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Greek Gods and Goddess: Silenus

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Habitually drunk Silenus was a personification of wine, and alcohol in general, he was said to be the guardian and teacher of Dionysus, for some reason considered wise, and his depictions are often that of an old man ravished by years of hardened drinking, he was apparently captured or waylaid by King Midas at one point, who entertained him for five days and nights, but much wine makes good company, and a drunkard, often thinks themselves wise and all-knowing, but his story is neither long or enthralling, for

‘De sot homme on n’en peut
faire vn bon conte’.
A sot’s whole life
affords not one good tale.

Yet, it seems king Midas wished to find out one thing from Silenus, for it was said that when he was drunk, he possessed special powers of prophecy, it reminded me of the wisdom of Solomon, and perhaps a question all ask sooner or later, if they are lucky enough to live long enough, basically what is the meaning of life? I am generally loathed to quote, but there is quote by Aristotle recorded by Plutarch,

You, most blessed and happiest among humans, may well consider those blessed and happiest who have departed this life before you, and thus you may consider it unlawful, indeed blasphemous, to speak anything ill or false of them, since they now have been transformed into a better and more refined nature. This thought is indeed so old that the one who first uttered it is no longer known; it has been passed down to us from eternity, and hence doubtless it is true. Moreover, you know what is so often said and passes for a trite expression. What is that, he asked? He answered: It is best not to be born at all; and next to that, it is better to die than to live; and this is confirmed even by divine testimony. Pertinently to this they say that Midas, after hunting, asked his captive Silenus somewhat urgently, what was the most desirable thing among humankind. At first, he could offer no response, and was obstinately silent. At length, when Midas would not stop plaguing him, he erupted with these words, though very unwillingly: ‘you, seed of an evil genius and precarious offspring of hard fortune, whose life is but for a day, why do you compel me to tell you those things of which it is better you should remain ignorant? For he lives with the least worry who knows not his misfortune; but for humans, the best for them is not to be born at all, not to partake of nature’s excellence; not to be is best, for both sexes. This should be our choice, if choice we have; and the next to this is, when we are born, to die as soon as we can.’ It is plain therefore, that he declared the condition of the dead to be better than that of the living.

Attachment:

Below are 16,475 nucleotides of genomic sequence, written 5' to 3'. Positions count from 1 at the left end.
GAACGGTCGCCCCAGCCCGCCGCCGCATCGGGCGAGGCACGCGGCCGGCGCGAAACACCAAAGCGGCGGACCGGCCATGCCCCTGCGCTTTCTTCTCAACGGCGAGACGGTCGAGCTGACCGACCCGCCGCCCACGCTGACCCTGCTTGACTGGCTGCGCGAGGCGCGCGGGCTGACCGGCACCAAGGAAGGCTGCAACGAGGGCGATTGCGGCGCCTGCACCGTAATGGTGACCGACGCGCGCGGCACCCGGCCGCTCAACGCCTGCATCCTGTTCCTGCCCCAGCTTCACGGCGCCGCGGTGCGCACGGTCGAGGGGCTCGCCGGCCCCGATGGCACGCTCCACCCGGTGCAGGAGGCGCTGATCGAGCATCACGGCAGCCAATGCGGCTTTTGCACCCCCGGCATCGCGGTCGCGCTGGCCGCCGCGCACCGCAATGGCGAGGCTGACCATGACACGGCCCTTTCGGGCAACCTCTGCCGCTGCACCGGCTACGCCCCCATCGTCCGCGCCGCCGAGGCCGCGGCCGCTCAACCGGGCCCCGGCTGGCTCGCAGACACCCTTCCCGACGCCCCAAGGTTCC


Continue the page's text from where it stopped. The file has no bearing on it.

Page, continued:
Drink, drink, order just one more,
before last orders are called,
for tomorrow may never come for you
and there will be no more.


  1. Randle Cotgraves: A Dictionarie of the French and English Tongues
  2. Aristotle, Eudemus (354 BCE), surviving fragment quoted in Plutarch, Moralia, Consolatio ad Apollonium, sec. xxvii (1st century CE) (S.H. transl.) Plutarch (1878). "Consolation to Apollonius". The Morals, vol. 1. Online Library of Liberty. Retrieved 6 October 2009. (See section 27.)